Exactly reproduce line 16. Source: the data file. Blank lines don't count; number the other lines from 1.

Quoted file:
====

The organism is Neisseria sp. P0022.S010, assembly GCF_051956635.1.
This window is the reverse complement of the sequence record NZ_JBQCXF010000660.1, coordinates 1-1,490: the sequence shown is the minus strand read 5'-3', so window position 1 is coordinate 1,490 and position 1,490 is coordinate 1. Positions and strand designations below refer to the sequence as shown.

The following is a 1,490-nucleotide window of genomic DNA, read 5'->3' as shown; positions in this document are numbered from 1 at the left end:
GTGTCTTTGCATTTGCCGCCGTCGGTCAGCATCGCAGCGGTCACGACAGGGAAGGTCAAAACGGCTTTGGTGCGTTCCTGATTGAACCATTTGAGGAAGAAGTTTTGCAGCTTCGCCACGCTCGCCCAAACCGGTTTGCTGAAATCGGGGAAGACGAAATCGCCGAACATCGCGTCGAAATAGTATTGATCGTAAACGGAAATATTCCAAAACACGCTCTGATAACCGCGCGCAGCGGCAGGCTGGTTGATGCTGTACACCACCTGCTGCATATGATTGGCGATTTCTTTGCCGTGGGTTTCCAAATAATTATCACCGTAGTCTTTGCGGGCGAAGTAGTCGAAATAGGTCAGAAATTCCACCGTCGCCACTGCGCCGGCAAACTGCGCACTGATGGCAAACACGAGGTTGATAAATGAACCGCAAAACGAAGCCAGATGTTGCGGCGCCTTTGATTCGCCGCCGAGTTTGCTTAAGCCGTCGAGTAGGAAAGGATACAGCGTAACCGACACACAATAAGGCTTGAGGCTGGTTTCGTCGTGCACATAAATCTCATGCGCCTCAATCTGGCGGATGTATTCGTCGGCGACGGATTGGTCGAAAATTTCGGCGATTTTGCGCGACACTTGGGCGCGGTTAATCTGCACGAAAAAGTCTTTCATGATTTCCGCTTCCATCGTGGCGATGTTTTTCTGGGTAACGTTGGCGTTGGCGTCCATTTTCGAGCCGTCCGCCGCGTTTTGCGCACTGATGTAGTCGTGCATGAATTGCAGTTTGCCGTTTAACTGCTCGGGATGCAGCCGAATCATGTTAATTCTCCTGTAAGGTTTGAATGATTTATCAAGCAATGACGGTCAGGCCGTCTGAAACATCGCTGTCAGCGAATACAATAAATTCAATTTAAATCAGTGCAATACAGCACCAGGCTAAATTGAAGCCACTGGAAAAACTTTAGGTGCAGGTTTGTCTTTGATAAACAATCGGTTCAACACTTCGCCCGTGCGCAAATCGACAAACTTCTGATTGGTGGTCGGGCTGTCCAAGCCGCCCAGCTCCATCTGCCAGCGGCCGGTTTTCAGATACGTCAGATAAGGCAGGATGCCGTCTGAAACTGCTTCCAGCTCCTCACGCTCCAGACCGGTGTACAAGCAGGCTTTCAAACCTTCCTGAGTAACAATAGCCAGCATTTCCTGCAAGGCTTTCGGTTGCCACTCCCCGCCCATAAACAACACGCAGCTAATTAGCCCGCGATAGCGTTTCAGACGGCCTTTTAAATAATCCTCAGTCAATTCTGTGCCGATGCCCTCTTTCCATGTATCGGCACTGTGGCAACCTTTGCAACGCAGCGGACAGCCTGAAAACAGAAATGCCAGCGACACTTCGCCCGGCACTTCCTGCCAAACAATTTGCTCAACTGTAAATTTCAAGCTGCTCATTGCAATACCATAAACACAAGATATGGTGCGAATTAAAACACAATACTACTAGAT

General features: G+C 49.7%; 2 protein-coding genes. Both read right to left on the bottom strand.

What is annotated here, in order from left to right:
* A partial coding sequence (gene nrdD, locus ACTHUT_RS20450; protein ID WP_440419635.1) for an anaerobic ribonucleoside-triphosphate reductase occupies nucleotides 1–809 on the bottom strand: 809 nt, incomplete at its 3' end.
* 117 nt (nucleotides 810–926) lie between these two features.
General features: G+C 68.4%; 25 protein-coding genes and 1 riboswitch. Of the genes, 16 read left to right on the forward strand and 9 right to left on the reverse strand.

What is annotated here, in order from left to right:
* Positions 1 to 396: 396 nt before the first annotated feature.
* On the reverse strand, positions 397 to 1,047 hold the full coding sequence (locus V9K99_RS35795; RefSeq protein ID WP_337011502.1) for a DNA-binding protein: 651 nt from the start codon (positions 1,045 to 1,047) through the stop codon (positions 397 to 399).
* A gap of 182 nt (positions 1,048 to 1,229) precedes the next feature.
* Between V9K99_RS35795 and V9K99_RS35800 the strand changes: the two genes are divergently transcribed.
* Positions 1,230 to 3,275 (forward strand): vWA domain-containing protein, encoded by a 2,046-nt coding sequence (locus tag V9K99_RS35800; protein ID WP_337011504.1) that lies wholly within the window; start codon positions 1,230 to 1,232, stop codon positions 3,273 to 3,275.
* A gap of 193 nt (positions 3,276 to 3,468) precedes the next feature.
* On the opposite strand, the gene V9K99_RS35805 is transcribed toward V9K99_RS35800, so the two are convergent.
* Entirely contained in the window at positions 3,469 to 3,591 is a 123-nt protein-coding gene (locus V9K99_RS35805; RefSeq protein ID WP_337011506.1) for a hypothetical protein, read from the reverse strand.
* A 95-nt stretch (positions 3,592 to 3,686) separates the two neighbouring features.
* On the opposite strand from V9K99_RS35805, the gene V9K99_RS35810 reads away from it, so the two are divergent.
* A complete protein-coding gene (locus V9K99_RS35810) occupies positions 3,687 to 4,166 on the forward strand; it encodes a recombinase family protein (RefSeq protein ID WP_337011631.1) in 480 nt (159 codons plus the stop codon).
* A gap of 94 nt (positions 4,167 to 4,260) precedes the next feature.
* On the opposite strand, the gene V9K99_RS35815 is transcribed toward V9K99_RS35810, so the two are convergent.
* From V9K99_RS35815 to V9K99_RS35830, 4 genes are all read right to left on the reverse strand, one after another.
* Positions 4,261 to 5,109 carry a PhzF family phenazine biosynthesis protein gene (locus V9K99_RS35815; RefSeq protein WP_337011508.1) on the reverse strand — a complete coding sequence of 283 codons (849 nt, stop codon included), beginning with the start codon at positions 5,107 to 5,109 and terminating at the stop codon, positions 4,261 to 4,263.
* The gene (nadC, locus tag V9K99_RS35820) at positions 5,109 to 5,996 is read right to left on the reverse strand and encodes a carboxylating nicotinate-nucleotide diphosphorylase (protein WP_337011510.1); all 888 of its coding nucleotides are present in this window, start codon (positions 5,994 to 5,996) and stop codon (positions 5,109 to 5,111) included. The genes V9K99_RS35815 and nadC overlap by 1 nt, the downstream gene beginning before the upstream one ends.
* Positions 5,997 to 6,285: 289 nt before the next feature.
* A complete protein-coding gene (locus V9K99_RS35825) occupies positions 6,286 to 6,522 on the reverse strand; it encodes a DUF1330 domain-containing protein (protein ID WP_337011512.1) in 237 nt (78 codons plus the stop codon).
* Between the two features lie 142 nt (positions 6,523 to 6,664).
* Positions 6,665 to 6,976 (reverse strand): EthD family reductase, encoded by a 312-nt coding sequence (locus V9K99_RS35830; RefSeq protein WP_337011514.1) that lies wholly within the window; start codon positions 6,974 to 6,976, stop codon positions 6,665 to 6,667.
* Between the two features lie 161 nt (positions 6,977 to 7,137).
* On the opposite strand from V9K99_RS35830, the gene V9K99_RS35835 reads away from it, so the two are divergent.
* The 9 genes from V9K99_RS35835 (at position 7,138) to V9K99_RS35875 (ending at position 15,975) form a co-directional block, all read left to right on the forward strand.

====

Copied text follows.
* A gap of 193 nt (positions 3,276 to 3,468) precedes the next feature.